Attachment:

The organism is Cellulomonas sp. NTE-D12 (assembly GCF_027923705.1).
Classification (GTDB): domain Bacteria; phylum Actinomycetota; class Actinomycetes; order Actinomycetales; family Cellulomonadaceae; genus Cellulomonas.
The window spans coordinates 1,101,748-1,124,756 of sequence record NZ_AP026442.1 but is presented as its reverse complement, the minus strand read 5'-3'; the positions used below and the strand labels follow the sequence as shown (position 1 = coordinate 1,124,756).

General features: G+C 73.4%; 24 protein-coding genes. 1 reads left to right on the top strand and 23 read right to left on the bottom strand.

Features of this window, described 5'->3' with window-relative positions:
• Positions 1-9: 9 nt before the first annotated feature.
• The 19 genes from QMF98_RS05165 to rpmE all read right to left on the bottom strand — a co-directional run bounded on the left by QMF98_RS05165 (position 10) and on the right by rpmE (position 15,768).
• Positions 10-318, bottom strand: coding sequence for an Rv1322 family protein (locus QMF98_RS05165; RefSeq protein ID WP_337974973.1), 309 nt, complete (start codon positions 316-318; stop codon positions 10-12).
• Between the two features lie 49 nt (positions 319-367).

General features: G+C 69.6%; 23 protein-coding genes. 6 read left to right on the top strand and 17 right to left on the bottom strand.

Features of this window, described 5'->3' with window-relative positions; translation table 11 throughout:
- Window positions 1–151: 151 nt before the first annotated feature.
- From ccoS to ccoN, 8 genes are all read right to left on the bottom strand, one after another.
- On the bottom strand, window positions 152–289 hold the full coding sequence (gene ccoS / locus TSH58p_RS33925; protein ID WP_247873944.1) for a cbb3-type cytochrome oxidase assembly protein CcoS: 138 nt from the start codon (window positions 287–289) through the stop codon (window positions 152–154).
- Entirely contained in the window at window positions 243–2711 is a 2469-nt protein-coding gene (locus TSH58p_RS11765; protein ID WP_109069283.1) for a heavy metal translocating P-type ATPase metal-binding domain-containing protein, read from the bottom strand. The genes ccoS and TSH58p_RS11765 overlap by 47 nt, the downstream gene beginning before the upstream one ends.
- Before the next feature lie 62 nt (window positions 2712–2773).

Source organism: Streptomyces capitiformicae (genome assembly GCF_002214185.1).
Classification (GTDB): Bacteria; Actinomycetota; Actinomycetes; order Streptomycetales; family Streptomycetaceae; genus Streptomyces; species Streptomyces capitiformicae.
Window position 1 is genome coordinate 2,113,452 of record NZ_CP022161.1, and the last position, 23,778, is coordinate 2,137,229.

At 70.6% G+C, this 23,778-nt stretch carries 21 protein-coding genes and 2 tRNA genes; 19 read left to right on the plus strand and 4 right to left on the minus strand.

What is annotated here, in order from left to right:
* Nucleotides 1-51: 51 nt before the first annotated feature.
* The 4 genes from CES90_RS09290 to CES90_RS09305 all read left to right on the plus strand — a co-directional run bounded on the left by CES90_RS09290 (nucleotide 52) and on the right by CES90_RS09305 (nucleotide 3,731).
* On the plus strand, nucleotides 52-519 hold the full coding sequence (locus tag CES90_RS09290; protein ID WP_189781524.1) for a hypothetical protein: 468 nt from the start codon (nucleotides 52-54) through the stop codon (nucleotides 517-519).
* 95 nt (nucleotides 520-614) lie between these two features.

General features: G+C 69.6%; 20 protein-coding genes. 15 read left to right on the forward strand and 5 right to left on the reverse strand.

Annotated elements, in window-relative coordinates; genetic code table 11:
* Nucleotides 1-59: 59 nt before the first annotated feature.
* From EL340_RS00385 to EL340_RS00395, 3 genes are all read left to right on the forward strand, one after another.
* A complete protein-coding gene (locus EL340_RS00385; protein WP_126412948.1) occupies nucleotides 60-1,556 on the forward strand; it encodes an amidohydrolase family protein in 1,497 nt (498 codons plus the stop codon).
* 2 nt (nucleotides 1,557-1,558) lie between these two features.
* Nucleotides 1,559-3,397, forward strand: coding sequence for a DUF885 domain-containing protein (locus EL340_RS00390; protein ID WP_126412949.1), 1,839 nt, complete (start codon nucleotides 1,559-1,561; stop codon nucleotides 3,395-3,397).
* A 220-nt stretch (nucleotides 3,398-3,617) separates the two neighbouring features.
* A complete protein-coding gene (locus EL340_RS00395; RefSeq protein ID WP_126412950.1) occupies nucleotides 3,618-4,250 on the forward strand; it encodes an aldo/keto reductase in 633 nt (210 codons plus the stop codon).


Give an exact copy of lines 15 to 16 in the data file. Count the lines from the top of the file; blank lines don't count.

- Entirely contained in the window at window positions 243–2711 is a 2469-nt protein-coding gene (locus TSH58p_RS11765; protein ID WP_109069283.1) for a heavy metal translocating P-type ATPase metal-binding domain-containing protein, read from the bottom strand. The genes ccoS and TSH58p_RS11765 overlap by 47 nt, the downstream gene beginning before the upstream one ends.
- Before the next feature lie 62 nt (window positions 2712–2773).